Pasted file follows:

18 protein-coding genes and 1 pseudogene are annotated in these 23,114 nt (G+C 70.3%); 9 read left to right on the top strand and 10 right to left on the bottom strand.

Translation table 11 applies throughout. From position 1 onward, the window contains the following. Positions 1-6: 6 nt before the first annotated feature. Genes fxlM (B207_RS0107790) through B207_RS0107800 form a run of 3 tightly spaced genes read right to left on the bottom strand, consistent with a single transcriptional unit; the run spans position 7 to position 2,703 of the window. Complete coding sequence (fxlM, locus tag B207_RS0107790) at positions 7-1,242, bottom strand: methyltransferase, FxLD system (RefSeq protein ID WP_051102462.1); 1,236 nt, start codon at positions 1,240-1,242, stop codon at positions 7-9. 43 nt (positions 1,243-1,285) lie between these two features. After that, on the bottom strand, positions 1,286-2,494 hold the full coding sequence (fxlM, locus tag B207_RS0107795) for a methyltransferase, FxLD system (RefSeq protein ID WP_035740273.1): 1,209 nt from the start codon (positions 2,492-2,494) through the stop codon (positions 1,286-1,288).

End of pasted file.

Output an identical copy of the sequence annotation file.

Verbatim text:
18 protein-coding genes and 1 pseudogene are annotated in these 23,114 nt (G+C 70.3%); 9 read left to right on the top strand and 10 right to left on the bottom strand.

Translation table 11 applies throughout. From position 1 onward, the window contains the following. Positions 1-6: 6 nt before the first annotated feature. Genes fxlM (B207_RS0107790) through B207_RS0107800 form a run of 3 tightly spaced genes read right to left on the bottom strand, consistent with a single transcriptional unit; the run spans position 7 to position 2,703 of the window. Complete coding sequence (fxlM, locus tag B207_RS0107790) at positions 7-1,242, bottom strand: methyltransferase, FxLD system (RefSeq protein ID WP_051102462.1); 1,236 nt, start codon at positions 1,240-1,242, stop codon at positions 7-9. 43 nt (positions 1,243-1,285) lie between these two features. After that, on the bottom strand, positions 1,286-2,494 hold the full coding sequence (fxlM, locus tag B207_RS0107795) for a methyltransferase, FxLD system (RefSeq protein ID WP_035740273.1): 1,209 nt from the start codon (positions 2,492-2,494) through the stop codon (positions 1,286-1,288).